Simon Toyne is back with the next instalment of the Solomon Creed series, picking up where the last story ended, a major cliffhanger leaving readers guessing. With Arizona in his rearview mirror, Solomon Creed has made his way to France, wondering more about himself and trying to determine if the tailor who crafted the suit he wears might know something about his past. Just as he arrives at ‘Atelier Engel’, Josef Engel has been murdered. Creed’s presence in the region tied with him being a strangler, makes him a prime suspect. Creed befriends a young boy, Leo, and his mother, Marie-Claude, relatives of Engel, and they try to piece together the man’s past for themselves. It would appear that the Engel had a past in a Nazi concentration camp, but soon became a hero during the liberation movement. However, friends of his from the movement have also been found murdered, leaving many to wonder if the killer is targeting a certain group. Meanwhile, a psychiatrist has arrived in France, following Creed and trying to return him to his maximum security facility in Mexico. The reader learns much about Creed’s background, including his true identity and why his memory is so fragmented. As the chase across France continues. Creed learns more about events seven decades in the past and how they continue to shape current events. There is something about Creed and this suit that traces back to 1944, though that is impossible, right? Still, the additional fragments he discovers about himself does not serve to complete Creed’s self-discovery, which has some startling revelations by the closing pages of this follow-up novel. Toyne offers this drawn-out second novel in the series, sure to fill some gaps for the reader. While there will be a number who enjoy the path of discovery Solomon Creed undertakes, others will be just as lost and wonder if the invested reading time could have been better spent elsewhere.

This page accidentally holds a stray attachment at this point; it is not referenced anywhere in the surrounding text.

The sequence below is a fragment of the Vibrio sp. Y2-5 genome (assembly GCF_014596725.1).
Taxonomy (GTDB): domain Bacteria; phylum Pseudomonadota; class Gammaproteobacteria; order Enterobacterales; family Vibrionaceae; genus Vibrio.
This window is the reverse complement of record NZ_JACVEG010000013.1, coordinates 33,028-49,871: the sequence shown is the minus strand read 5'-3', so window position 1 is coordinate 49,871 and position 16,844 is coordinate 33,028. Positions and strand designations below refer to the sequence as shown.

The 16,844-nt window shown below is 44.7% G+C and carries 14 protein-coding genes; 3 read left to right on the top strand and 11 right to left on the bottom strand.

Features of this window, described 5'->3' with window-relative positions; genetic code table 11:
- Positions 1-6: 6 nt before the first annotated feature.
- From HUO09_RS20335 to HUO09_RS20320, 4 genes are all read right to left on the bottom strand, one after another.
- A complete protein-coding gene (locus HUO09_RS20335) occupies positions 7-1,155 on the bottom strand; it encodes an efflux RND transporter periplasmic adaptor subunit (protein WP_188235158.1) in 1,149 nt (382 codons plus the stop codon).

After being enthralled by Toyne’s previous series, I approached the first Solomon Creed novel with much excitement. However, things became too slow to develop and I could only hope that new series jitters kept Toyne from being on his game. However, I surmise I am just not in sync with the series, as I cannot grasp onto the story, the characters, or the overall presentation of the plot. The characters do present a number of interesting personalities, specifically Solomon Creed, whose life remains as solid as a puff of smoke. Slowly trying to grasp for pieces of himself, the reader sees slow realisations about the man. It is through the revelations of his psychiatrist that the reader garners the most information, which floods out in one giant narrative in the middle of the novel. Working on some of the other characters, Toyne reveals much, particularly about the Nazi treatment of prisoners and the Movement to quash them in the latter portion of the Second World War. While there are interesting characters who grace the pages of this novel, I felt little attachment to them, which fuelled my sense of disinterest with portion of the book. The story itself lacked much motivation for me, as I found myself stuck in the middle of the developing narrative, feeling a sense of swimming in treacle (the second such book in two days), and I pleaded to get to the end. The chase to keep Creed one step ahead of the authorities and the killer’s eventually discovery did little for me. Some will enjoy this approach, as well as the ever-revealed Jewish aspects of the story that date back to the 1940s. Toyne’s ability to write should not be lost on the reader, nor is his ability to spin an interesting tale, but I just cannot find myself enthralled with this novel.
Thank you, Mr. Toyne, for this second attempt at Solomon Creed. While your ‘boy’ can see, I seem to be blind to much of the novel’s development. Perhaps I’ll stay away and let your other fans revel in the series.
A Book for All Seasons, a different sort of Book Challenge: https://www.goodreads.com/group/show/248185-a-book-for-all-seasons